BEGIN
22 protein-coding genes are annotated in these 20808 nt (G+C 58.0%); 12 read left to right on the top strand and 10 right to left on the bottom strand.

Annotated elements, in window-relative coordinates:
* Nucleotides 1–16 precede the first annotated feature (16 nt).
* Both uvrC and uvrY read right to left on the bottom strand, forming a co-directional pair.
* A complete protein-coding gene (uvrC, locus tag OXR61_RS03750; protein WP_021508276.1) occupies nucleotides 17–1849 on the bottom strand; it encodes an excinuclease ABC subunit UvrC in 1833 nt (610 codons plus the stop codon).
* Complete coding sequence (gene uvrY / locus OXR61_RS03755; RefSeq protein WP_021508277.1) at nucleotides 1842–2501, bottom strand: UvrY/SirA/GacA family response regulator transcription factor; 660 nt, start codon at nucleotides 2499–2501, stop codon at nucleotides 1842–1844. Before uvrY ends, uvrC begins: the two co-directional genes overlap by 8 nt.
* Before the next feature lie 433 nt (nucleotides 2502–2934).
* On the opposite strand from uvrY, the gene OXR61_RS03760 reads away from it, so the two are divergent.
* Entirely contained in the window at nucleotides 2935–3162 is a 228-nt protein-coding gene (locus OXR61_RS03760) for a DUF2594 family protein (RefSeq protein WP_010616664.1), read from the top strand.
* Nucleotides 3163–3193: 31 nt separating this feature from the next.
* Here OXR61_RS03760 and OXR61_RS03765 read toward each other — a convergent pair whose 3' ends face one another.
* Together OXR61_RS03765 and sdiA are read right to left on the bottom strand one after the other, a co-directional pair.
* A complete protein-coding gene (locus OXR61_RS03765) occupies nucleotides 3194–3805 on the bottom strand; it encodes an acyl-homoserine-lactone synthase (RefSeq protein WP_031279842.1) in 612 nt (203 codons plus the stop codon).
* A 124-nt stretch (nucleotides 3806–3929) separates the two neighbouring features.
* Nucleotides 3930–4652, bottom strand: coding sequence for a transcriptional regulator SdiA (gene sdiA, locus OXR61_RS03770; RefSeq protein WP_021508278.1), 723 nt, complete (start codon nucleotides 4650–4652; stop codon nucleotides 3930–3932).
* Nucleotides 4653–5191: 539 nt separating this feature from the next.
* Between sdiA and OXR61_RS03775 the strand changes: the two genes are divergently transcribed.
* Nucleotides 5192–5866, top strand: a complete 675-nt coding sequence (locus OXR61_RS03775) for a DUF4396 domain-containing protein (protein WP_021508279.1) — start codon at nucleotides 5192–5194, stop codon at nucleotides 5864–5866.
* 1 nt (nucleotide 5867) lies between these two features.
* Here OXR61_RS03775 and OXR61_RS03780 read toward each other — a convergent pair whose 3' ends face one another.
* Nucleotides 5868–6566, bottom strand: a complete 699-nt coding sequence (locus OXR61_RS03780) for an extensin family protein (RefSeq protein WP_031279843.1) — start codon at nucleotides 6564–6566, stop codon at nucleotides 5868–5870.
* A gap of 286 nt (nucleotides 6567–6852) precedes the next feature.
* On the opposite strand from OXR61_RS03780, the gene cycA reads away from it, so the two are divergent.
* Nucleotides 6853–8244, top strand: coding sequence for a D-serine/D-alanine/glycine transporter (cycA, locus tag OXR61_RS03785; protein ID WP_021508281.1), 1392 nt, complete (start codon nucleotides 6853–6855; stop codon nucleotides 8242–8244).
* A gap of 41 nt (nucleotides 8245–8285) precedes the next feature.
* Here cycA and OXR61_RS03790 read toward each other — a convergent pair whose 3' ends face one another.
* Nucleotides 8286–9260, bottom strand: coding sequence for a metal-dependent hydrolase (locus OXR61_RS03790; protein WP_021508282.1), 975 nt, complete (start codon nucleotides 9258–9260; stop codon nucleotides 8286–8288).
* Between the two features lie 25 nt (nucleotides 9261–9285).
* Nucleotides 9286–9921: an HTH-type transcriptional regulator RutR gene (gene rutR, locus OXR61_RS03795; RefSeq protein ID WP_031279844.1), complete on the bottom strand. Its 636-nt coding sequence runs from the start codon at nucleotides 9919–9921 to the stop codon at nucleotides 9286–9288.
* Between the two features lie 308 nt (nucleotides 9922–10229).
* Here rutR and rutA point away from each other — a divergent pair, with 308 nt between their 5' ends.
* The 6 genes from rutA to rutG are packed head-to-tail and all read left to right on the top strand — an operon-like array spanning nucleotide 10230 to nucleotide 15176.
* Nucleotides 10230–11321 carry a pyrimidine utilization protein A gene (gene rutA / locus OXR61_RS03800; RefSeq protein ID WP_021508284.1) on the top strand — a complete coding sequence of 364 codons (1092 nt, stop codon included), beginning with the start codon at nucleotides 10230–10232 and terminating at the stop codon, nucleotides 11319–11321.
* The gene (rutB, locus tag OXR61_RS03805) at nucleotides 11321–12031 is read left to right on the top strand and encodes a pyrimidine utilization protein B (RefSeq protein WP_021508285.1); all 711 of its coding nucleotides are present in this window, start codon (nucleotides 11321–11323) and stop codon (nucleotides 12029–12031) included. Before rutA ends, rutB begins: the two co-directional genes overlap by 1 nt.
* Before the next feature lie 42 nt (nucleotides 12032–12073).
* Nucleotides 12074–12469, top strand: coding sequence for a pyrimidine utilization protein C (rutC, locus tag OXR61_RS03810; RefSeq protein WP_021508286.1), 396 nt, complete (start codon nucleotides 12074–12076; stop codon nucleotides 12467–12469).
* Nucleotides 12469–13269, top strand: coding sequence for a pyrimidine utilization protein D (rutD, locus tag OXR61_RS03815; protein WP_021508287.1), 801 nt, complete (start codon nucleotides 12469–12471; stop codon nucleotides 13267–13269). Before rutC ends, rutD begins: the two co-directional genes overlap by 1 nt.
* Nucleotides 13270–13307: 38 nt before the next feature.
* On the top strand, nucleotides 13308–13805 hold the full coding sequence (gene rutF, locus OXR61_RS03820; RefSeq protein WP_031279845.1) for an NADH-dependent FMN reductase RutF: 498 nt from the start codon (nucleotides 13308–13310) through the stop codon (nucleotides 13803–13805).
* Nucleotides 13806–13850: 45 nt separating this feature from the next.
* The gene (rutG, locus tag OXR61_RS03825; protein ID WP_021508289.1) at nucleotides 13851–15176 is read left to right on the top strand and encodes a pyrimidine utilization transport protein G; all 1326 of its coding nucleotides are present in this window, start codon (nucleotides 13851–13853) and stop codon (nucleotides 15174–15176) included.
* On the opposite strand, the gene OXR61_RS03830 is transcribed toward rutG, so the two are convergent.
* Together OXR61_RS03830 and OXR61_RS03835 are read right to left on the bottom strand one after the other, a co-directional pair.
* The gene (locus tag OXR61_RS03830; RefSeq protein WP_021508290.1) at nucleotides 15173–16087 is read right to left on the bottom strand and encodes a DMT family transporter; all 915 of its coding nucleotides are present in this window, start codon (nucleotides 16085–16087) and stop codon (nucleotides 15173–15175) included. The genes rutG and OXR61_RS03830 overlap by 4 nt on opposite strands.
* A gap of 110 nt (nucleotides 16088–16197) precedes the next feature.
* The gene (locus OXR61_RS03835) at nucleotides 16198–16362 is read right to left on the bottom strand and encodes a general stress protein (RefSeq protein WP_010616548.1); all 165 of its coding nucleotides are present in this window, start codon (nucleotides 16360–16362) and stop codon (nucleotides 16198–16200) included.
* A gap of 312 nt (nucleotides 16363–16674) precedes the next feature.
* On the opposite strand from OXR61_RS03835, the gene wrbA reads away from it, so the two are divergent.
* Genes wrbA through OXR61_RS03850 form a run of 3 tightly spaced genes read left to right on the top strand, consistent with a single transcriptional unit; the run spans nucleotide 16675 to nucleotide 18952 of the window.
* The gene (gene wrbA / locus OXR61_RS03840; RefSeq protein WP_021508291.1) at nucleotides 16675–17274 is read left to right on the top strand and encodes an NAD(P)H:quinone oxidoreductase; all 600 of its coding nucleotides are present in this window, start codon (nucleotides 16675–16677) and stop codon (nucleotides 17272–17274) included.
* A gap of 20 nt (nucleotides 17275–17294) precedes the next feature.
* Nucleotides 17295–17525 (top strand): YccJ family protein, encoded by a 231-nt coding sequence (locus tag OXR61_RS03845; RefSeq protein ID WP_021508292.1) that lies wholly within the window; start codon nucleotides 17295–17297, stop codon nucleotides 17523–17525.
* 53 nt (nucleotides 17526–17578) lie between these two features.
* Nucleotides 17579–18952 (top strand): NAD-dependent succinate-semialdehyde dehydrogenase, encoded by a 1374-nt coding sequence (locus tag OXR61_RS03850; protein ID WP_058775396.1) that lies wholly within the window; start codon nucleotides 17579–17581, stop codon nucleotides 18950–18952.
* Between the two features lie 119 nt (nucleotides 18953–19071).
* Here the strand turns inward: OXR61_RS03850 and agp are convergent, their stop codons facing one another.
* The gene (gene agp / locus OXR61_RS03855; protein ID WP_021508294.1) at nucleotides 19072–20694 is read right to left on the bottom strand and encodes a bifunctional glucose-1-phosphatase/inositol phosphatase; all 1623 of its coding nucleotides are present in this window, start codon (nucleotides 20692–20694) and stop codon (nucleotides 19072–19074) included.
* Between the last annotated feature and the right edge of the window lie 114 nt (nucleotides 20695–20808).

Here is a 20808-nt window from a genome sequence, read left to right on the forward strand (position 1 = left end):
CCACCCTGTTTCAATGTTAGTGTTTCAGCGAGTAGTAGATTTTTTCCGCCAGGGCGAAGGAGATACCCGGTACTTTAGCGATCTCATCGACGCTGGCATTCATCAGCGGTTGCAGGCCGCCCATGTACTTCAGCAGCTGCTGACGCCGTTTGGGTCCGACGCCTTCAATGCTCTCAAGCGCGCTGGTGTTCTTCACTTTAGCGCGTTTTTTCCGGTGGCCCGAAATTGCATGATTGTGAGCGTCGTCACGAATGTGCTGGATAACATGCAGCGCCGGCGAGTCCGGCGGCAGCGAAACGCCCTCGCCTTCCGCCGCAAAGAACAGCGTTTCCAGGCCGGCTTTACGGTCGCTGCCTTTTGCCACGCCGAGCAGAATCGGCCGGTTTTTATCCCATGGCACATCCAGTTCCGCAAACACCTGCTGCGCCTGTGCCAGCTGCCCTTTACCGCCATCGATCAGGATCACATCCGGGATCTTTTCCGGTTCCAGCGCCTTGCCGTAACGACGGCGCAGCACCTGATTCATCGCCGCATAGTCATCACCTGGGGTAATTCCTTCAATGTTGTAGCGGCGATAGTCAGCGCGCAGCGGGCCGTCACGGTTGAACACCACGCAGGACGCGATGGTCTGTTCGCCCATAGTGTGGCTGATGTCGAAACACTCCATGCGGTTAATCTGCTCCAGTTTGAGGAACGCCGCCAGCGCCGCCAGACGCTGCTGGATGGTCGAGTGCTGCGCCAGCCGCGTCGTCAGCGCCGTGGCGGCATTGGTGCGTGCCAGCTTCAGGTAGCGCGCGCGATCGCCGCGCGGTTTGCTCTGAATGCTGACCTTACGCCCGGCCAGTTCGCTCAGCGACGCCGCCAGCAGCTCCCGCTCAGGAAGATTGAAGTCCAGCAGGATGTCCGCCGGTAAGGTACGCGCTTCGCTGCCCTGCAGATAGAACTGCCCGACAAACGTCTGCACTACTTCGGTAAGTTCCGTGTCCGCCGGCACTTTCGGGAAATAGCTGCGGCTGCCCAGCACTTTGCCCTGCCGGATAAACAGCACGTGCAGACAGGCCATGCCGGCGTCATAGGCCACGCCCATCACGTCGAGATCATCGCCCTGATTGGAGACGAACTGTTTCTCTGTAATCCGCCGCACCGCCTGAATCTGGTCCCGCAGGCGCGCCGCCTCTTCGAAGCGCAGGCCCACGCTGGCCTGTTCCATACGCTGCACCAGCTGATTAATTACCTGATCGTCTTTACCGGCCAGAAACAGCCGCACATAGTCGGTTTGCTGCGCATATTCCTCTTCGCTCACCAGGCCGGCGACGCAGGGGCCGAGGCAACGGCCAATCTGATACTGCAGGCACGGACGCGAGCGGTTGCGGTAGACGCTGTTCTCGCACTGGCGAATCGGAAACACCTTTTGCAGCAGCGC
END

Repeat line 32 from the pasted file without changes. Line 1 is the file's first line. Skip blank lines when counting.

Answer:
* The 6 genes from rutA to rutG are packed head-to-tail and all read left to right on the top strand — an operon-like array spanning nucleotide 10230 to nucleotide 15176.